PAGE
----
And whenever you start losing yourself to an alleged problem, go into the body. By focusing on an inner sensation, your focus leaves the thinking-mechanism of the mind. From that steadier base, your reaction will be more grounded. If strong emotion overwhelms your ability to focus, simply observe the emotion without judgement and accept its presence.

Typically, emotions should quickly come and go. If they linger, you’re likely lacking forgiveness. Instead of grasping tightly to a hot ember, release it. Forgive people, yourself, and even life. Trust in life and stop fighting against it. Let go and let your narrative continue on a steady course.

Essentially, you are consciousness, the experiencer of existence. Yet typically, you spend much of your time unconscious, lost in a dream. But you want to become present and aware within the dream. The dream won’t end, you’ll simply become lucid. You want to switch this from a turbulent nightmare to a delightful fantasyland. And this process requires you to realize that the foundation of your dream-self as well as everything else, is a dreamer — the source of all consciousness.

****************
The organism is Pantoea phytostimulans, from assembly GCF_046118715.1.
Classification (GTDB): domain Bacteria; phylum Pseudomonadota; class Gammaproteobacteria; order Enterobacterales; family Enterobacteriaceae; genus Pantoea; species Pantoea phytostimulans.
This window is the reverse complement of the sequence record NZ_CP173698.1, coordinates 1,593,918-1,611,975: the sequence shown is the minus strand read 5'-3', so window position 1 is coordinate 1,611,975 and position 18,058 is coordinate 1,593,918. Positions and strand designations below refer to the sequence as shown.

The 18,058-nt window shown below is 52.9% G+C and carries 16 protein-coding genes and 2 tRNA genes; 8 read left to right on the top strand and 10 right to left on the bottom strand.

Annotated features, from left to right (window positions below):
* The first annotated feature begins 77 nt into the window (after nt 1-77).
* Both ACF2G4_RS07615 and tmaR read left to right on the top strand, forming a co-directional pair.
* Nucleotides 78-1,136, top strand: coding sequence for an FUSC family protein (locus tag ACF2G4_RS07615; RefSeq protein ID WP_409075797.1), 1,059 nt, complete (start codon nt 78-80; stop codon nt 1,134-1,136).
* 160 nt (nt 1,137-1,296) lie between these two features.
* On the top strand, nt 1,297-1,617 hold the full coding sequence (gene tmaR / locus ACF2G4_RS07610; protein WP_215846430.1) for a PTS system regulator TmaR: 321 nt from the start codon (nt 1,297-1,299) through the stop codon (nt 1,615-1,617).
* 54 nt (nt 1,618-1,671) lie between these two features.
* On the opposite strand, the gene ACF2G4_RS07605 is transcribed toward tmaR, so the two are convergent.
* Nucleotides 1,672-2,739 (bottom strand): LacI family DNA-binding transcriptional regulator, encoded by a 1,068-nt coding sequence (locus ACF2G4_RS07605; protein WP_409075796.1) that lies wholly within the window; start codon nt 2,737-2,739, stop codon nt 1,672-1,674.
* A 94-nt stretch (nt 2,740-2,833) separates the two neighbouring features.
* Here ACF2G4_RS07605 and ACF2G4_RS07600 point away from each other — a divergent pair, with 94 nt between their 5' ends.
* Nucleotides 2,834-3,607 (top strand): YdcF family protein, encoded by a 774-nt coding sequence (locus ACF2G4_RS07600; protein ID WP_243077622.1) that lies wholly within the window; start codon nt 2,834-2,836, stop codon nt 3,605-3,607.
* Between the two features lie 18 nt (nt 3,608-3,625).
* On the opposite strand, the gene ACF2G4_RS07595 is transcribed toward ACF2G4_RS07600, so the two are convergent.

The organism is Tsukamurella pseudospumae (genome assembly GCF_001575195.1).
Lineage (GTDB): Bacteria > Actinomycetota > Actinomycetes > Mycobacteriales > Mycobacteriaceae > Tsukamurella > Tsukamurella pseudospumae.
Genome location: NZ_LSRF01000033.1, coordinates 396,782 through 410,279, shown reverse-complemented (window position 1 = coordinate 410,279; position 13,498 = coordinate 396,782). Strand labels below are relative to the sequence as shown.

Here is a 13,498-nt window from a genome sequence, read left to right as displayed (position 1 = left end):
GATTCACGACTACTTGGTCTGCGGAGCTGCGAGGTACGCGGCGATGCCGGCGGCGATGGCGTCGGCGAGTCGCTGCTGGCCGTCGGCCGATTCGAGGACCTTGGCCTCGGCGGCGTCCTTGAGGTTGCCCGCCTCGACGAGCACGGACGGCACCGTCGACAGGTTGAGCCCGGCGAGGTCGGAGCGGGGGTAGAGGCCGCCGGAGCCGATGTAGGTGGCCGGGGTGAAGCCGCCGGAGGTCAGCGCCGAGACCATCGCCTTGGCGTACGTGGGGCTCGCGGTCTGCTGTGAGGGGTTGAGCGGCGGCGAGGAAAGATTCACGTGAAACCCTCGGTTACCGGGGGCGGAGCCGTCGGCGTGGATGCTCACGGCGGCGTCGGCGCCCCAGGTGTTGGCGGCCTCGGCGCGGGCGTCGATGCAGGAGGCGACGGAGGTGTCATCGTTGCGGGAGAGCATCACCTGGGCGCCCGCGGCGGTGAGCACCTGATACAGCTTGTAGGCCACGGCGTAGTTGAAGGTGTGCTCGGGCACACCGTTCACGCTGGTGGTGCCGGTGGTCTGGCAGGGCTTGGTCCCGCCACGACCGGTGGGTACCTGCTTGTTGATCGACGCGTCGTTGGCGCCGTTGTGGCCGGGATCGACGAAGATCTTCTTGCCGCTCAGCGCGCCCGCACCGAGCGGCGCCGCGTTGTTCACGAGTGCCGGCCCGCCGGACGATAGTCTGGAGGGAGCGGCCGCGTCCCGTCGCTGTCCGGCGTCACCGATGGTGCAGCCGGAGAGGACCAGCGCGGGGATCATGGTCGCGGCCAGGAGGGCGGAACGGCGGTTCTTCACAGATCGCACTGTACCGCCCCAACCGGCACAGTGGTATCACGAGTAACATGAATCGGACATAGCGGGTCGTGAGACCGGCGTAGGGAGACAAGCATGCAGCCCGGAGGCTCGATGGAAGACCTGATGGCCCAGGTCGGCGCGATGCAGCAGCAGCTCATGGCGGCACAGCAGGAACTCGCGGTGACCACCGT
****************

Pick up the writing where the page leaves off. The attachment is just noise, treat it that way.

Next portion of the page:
And when you move focus into the body and become aware of the inner sensation, it can serve as a reminder for all this — a way to maintain a deeper state. From this depth, the external gets easier. The body feels better, lighter, no longer like a poorly aging contraption rife with decay and subject to the ills of others.

Some more practice: Focusing on a single part of the body, feel it, notice the sensation, it’s there and you’re aware of it. Do this for every part of your body. Once you’ve gone through them one by one, start at the bottom and move up the body like a scanner, from toes to head and back down again. Then, concentrate on the sensation of the entire inner body at once — focus and feel it.

If focusing within the body is tough, start with breathing. Observe the breath: in… out… in… out… follow and feel the breath. Also, whenever creativity is required, presence is the best way to encourage it. And of course when listening to others, presence makes that process a whole lot easier. And a method for becoming present, is focusing on the sensation of the inner body.